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Thursday, August 28, 2008

Target Settles With Blind Group on Web Access

Target Corp., as part of a class-action settlement with the National Federation of the Blind, agreed to pay $6 million in damages to plaintiffs in California unable to use its online site.

The settlement, announced Wednesday, also requires Target to implement internal guidelines to make its site more accessible to the blind by Feb. 28, 2009, with assistance from the NFB.

The retailer and federation have agreed to a three-year relationship during which the advocacy group will keep testing the site to make sure it is accessible to blind people who use technologies such as screen-reading software. NFB said it will certify the site through its own certification program once the improvements are completed.

Under the financial portion of the settlement, Target will place $6 million in an interest-bearing account from which members of the California settlement class can make claims.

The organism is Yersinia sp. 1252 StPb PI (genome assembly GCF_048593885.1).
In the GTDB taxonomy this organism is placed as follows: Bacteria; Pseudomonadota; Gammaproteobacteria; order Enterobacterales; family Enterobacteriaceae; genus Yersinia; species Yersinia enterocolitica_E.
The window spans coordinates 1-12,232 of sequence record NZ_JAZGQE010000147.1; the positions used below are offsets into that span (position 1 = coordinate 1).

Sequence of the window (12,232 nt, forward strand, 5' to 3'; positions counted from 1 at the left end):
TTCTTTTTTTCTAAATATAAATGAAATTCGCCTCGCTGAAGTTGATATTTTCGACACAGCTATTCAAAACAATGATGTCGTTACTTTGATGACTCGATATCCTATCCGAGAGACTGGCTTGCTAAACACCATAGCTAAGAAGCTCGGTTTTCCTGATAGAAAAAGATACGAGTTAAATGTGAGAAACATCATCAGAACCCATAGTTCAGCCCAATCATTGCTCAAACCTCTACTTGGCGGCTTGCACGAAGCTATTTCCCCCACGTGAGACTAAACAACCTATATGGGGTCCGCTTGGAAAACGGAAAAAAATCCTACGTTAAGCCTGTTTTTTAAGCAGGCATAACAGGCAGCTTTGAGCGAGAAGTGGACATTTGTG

The issue centers on the Americans With Disabilities Act, a 1990 law that requires retailers and other public places to make accommodations for people with disabilities. Target had argued that the law covered only physical spaces.

"We feel that it is a wake-up call to companies that have Web sites that are selling goods and services," said Christopher S. Danielsen, a spokesman at the NFB. "They need to pay attention to accessibility." He also pointed out that the benefits of attracting new users far outweigh the costs of making changes to the site.

Mr. Danielsen noted that when the suit was filed two years ago, Target's site was more difficult to navigate than other sites, such as Walmart.com. He noted that at the time, many links on Target's site were unintelligible to screen-reading software, which converts written words into speech. He added, however, that Target has made progress, and said the advocacy group looks forward to working with Target to make additional improvements.

Steve Eastman, president of Target.com, said that "as the company's online business has evolved, we have made significant enhancements in order to provide an accessible shopping experience." He added that the company will work with the NFB on refinements to the Web site.

Associated Press
Wall Street Journal; August 28, 2008